Catastrophe trend frightening, ILS a long-term stable market: Duperreault, AIG

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In a wide-ranging discussion at the S&P Global Ratings 2019 Bermuda Reinsurance Conference yesterday American International Group (AIG) CEO Brian Duperreault explained that recent catastrophe trends are frightening.

Brian Duperreault, AIGDuperreault was talking about how the insurance, reinsurance and insurance-linked securities (ILS) industry is responding to the changing frequency and severity of natural catastrophe events and the impacts this is having on business models and the state of the market.

“The science around what we do has improved and the data that we use has improved,” he explained. Adding that on the current rate environment, “I think the modelling and pricing models are better and this has a big effect on our decisions going forward.”

“This rational behaviour is an interesting thing to watch,” he continued. “All the more reason for me to believe this is a long-term process, in terms of the improvement in rates, terms, and conditions.”

Duperreault feels the industry needs more rate across the board and discussed how the actions taken at large international players such as his firm AIG, where limits have been reduced and actions taken to improve core profitability, are influencing this, across primary, reinsurance and also retrocession.

But the impacts of catastrophe losses remains a key rating driver, particularly for reinsurance capital providers, in both traditional and alternative forms.

Duperreault highlighted Japan as a recent example, saying, “We’ve got catastrophes due to climate change increasing and becoming more unpredictable.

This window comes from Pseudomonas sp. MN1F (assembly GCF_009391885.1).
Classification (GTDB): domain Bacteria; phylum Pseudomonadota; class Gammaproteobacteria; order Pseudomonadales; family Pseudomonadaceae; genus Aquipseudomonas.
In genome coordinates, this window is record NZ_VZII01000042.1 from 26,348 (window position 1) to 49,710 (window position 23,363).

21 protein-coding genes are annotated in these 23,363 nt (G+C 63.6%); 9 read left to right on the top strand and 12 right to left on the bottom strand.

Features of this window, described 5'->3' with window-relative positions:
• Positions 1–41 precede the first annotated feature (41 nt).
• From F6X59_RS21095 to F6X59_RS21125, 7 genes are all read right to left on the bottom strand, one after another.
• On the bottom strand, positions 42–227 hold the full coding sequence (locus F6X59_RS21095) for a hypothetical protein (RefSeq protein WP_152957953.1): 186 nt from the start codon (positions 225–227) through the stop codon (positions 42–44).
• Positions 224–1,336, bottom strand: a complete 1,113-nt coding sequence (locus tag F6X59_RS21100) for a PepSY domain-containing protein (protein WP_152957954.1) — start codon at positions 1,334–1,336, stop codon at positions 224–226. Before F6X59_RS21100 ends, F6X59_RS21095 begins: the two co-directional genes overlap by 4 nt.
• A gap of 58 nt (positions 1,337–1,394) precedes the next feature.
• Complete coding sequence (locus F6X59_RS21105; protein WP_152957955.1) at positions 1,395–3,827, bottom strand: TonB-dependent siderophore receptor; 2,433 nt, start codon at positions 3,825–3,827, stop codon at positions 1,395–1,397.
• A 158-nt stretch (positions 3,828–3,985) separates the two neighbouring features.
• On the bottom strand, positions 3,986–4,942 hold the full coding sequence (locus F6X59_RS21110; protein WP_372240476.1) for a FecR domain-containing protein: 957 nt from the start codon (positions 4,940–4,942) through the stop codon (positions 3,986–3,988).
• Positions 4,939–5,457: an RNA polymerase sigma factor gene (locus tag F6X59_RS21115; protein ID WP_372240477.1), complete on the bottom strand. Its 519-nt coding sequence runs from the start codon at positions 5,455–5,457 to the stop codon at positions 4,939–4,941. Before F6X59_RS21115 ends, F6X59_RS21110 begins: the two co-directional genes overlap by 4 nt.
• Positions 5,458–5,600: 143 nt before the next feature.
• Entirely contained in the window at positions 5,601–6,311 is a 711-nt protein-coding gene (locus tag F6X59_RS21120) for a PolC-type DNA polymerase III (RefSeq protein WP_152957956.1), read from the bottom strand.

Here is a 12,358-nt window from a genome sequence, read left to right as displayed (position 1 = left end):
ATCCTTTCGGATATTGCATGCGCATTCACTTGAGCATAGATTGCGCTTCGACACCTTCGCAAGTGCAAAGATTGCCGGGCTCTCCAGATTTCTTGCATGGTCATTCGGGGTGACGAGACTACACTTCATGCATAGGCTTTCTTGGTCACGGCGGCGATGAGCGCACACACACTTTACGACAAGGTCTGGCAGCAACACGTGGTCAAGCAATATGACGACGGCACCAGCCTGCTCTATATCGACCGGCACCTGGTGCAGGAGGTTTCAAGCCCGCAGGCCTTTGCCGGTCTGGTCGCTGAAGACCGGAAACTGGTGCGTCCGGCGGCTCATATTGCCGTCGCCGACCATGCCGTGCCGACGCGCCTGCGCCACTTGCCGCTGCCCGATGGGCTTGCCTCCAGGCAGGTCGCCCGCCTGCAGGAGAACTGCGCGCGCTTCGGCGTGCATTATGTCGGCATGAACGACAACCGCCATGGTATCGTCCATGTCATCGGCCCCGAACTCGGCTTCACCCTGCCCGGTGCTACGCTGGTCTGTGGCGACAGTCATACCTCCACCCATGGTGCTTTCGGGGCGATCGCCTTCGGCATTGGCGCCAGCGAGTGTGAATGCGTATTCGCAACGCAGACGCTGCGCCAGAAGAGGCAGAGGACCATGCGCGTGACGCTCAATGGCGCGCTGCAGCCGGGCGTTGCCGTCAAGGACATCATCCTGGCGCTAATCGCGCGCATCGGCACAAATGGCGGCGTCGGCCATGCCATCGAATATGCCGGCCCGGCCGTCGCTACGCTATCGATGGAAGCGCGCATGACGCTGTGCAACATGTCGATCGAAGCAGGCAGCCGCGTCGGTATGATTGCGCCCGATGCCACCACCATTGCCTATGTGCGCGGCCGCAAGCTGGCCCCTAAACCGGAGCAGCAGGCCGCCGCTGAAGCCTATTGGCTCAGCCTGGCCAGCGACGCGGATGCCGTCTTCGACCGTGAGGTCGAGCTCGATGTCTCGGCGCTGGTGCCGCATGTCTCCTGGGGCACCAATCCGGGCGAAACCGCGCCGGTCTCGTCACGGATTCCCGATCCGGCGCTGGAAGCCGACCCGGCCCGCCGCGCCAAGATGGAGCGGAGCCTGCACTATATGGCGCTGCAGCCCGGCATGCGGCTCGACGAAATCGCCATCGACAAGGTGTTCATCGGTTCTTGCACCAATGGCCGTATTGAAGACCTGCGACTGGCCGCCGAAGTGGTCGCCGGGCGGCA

“Cats (catastrophes) are occurring all over the place. In Japan, we mentioned this in our earnings call, there have been 12 named cats for the Kanto region in the last 40 years and in just the last two or three of those, four have happened.

“So, the trend is pretty frightening.”

Duperreault is particularly positive on the prospects for Japanese rates at future renewals as a result. But it’s not just Japan.

On the United States he said, “We’ve had plenty of activity actually in the US. Dorian could have been a lot worse. We’ve got the wildfire season still raging in California, hopefully the wind is dying down there. But you have a lot of cat activity.”

Adding that while re/insurers are looking to improve their portfolios of risk on a gross basis, in response to both catastrophe activity and also increasing pressures from social inflation and the tort environment, this is particularly meaningful in terms of rate trajectory when you overlay it with “a retro market in flux.”

“I would say the alternative capital market is almost exhausted,” he said, referring to the chance of investor fatigue setting in. “With perhaps the fourth straight year, we’re going to have more trapped capital.”

After this experience he said, “I’m not sure what the retro market does.”

“I would say that that’s unsettling for all of us in the reinsurance market at the moment, trying to sort this thing out.”

“Yes, there could be some investor withdrawal, that could be a reaction to having more trapped capital. But, longer term I think it’s a stable market,” he said, referring to the ILS space.

While more broadly, on the role of alternative capital he said, “I would say ILS is becoming a traditional alternative.”

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